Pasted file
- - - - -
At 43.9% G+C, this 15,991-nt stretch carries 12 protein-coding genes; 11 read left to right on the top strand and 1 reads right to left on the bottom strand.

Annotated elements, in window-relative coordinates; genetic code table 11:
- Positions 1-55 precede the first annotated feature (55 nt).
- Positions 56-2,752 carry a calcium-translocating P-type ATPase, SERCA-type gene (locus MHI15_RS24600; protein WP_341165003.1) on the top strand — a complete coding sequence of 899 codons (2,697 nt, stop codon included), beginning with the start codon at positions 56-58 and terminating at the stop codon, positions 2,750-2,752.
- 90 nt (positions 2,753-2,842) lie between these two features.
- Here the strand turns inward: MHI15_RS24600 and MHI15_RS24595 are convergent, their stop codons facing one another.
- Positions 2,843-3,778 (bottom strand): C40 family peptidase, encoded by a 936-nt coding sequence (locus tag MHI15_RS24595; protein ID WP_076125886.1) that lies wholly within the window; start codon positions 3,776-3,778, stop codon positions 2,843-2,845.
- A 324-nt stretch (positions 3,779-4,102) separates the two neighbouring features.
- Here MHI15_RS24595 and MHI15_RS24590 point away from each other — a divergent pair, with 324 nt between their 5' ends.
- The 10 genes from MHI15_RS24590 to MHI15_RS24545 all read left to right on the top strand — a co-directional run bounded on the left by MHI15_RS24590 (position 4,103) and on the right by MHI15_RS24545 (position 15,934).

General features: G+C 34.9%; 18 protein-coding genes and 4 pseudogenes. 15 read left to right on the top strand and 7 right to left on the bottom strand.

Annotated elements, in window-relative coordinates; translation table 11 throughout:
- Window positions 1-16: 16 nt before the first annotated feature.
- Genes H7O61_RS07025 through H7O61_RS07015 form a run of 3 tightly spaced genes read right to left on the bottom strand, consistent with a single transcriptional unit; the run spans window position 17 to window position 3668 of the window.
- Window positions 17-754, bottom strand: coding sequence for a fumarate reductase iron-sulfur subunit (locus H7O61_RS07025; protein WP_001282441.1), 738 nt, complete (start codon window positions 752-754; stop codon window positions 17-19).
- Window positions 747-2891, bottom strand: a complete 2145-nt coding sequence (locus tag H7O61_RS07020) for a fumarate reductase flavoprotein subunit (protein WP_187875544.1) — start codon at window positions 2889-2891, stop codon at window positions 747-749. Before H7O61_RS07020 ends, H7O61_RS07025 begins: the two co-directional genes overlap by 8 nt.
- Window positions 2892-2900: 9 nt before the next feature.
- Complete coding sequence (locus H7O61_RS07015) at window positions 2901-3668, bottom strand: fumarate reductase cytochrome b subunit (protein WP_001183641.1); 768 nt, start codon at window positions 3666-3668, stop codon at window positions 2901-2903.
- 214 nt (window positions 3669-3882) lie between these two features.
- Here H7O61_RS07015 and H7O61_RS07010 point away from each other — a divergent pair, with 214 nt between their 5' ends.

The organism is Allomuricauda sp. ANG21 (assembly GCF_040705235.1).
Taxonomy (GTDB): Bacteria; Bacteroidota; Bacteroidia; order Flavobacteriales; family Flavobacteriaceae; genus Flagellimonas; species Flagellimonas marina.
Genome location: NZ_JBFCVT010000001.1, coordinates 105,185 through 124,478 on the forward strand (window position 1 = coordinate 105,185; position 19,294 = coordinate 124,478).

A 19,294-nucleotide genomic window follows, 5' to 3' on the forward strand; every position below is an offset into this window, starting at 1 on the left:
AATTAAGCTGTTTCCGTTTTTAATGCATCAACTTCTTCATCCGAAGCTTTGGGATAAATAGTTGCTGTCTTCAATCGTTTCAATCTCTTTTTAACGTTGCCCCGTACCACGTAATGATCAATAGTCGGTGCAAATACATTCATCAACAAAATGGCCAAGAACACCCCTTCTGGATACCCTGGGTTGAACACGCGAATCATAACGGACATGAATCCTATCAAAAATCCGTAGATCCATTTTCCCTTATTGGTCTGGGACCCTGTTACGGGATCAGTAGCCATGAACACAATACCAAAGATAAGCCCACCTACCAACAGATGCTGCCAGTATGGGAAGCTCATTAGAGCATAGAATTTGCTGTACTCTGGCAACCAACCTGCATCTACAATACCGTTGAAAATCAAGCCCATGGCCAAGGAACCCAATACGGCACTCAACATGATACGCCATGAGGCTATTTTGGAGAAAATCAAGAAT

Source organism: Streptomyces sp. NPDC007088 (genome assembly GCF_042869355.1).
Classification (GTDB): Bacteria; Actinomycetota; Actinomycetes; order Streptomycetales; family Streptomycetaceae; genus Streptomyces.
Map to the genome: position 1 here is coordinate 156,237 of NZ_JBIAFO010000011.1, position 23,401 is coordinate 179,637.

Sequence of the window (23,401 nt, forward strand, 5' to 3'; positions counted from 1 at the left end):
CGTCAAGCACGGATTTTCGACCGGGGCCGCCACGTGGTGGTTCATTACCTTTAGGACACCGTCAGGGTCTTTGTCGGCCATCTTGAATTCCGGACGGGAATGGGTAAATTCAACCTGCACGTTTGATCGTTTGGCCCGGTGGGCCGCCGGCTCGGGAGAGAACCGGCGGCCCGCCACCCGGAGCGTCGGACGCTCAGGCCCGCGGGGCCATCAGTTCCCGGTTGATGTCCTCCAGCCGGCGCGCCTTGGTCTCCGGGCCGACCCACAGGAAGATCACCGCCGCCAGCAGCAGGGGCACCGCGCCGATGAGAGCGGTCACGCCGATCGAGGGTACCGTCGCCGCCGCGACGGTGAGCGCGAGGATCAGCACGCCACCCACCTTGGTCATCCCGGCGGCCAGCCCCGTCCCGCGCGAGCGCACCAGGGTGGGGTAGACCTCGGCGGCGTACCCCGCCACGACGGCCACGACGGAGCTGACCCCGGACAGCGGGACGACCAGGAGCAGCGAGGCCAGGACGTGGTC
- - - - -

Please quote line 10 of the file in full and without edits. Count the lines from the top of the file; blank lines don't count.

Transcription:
- The 10 genes from MHI15_RS24590 to MHI15_RS24545 all read left to right on the top strand — a co-directional run bounded on the left by MHI15_RS24590 (position 4,103) and on the right by MHI15_RS24545 (position 15,934).